DETROIT — DNA tests have linked an ex-convict to the 1981 slaying of a 77-year-old woman who was found strangled in her Lansing home, according to a lawyer who is seeking to overturn the conviction of another man.

The disclosure was made Friday in a court filing in Ingham County. Michael Darnell Harris is seeking a new trial in the death of Ula Curdy.

DNA tests weren’t available in 1983 when Harris was convicted. But Michigan State Police recently found that a semen stain on Curdy’s clothing belonged to another man who was 13 at the time of her death, attorney Ed Zeineh said.

The tests were ordered by a judge. Zeineh said there were other evidence problems, too.

“Mr. Harris has for 33 years exclaimed his innocence, largely being ignored,” he said in a court filing. “Mr. Harris is asking for a diligent judge to take notice of the presented injustices in conjunction with the DNA exoneration and award him a new trial.”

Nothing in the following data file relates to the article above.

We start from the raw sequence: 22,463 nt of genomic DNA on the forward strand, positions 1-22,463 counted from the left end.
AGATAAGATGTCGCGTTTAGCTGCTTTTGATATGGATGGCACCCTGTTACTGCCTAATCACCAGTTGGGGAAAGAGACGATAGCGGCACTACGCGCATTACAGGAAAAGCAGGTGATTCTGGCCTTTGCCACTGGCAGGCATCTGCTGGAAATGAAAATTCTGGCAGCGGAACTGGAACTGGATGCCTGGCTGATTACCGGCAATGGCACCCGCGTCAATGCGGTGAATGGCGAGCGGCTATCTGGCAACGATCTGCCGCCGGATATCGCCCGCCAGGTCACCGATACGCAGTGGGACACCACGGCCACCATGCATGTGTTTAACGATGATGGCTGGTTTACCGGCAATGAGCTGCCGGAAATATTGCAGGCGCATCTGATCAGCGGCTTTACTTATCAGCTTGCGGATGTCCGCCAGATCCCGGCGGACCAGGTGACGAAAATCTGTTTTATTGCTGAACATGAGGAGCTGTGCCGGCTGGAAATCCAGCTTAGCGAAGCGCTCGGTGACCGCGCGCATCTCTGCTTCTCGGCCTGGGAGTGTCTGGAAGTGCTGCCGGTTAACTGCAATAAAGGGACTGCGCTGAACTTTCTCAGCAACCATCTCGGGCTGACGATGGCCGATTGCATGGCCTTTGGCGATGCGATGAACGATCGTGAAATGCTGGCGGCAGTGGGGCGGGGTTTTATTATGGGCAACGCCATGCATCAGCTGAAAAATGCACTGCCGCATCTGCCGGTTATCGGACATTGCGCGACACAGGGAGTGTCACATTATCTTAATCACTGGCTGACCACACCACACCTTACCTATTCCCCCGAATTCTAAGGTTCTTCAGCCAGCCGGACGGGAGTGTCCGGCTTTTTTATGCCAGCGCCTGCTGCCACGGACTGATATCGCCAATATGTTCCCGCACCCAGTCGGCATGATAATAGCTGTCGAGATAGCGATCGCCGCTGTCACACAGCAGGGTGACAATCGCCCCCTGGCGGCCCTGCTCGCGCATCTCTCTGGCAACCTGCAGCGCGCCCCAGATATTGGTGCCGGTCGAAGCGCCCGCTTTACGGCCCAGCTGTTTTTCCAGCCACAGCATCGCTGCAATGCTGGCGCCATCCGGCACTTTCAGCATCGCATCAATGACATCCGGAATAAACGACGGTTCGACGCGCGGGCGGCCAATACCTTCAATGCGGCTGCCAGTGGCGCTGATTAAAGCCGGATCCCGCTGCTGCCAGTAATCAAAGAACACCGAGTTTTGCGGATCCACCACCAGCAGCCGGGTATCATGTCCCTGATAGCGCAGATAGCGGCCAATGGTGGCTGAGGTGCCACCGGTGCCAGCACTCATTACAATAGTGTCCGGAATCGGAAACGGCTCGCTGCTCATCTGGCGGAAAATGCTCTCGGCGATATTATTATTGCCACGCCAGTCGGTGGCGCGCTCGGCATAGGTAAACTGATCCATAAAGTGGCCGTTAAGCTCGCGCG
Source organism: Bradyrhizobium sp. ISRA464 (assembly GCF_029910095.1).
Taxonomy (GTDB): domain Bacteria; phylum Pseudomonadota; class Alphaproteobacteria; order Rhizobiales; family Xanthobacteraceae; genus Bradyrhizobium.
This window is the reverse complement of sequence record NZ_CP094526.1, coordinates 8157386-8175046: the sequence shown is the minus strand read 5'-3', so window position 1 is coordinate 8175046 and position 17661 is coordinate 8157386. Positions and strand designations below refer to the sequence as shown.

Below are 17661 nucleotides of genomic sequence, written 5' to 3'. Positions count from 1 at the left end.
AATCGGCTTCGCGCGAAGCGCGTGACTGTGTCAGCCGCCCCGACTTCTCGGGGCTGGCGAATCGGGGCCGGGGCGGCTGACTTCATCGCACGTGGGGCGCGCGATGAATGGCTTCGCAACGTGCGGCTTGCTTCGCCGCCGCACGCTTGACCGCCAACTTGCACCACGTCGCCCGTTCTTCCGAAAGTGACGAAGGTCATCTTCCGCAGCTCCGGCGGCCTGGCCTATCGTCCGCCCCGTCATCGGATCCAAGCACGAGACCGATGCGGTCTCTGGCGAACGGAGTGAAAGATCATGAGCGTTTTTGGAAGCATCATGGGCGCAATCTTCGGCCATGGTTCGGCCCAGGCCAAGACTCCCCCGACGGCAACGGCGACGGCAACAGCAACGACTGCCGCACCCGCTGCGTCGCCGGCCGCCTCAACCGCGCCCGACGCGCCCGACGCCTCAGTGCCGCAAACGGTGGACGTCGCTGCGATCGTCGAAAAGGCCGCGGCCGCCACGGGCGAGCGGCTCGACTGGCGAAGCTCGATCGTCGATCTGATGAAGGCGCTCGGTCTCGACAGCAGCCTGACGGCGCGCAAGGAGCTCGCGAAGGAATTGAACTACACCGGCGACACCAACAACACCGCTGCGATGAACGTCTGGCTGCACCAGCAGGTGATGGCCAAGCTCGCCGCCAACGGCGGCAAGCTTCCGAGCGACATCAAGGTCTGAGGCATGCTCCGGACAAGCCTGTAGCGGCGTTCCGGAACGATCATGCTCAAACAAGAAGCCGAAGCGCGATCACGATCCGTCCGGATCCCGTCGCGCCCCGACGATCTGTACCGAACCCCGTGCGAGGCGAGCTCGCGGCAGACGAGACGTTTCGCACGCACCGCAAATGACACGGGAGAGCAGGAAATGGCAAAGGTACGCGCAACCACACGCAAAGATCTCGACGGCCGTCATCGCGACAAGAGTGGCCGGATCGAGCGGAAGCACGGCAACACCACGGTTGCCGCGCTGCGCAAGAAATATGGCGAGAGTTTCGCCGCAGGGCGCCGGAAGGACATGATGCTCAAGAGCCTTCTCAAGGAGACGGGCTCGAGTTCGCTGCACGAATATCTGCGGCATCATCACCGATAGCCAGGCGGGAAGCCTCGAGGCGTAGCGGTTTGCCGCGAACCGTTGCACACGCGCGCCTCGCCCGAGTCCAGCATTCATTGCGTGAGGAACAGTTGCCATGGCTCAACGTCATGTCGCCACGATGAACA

Harris, 53, is serving a life sentence, but it’s not his only conviction. He was also found guilty of killing three more elderly women in Lansing, Ann Arbor and Ypsilanti.

A court hearing is scheduled for Friday but might be postponed. Prosecutor Gretchen Whitmer said her office hasn’t decided whether to continue to stand behind Harris’ conviction.

“When the DNA came back, we sent the rest of the evidence in the case to the lab for additional testing,” Whitmer said in an email Monday. “We will wait for those results so we can make a thoughtful and informed decision as to how we will proceed.”

The man whose DNA was found on Curdy’s clothing has 11 convictions in Kent and Barry counties, starting in 1992, according to the state Corrections Department website. They include assault with a dangerous weapon, cocaine possession and safe breaking.

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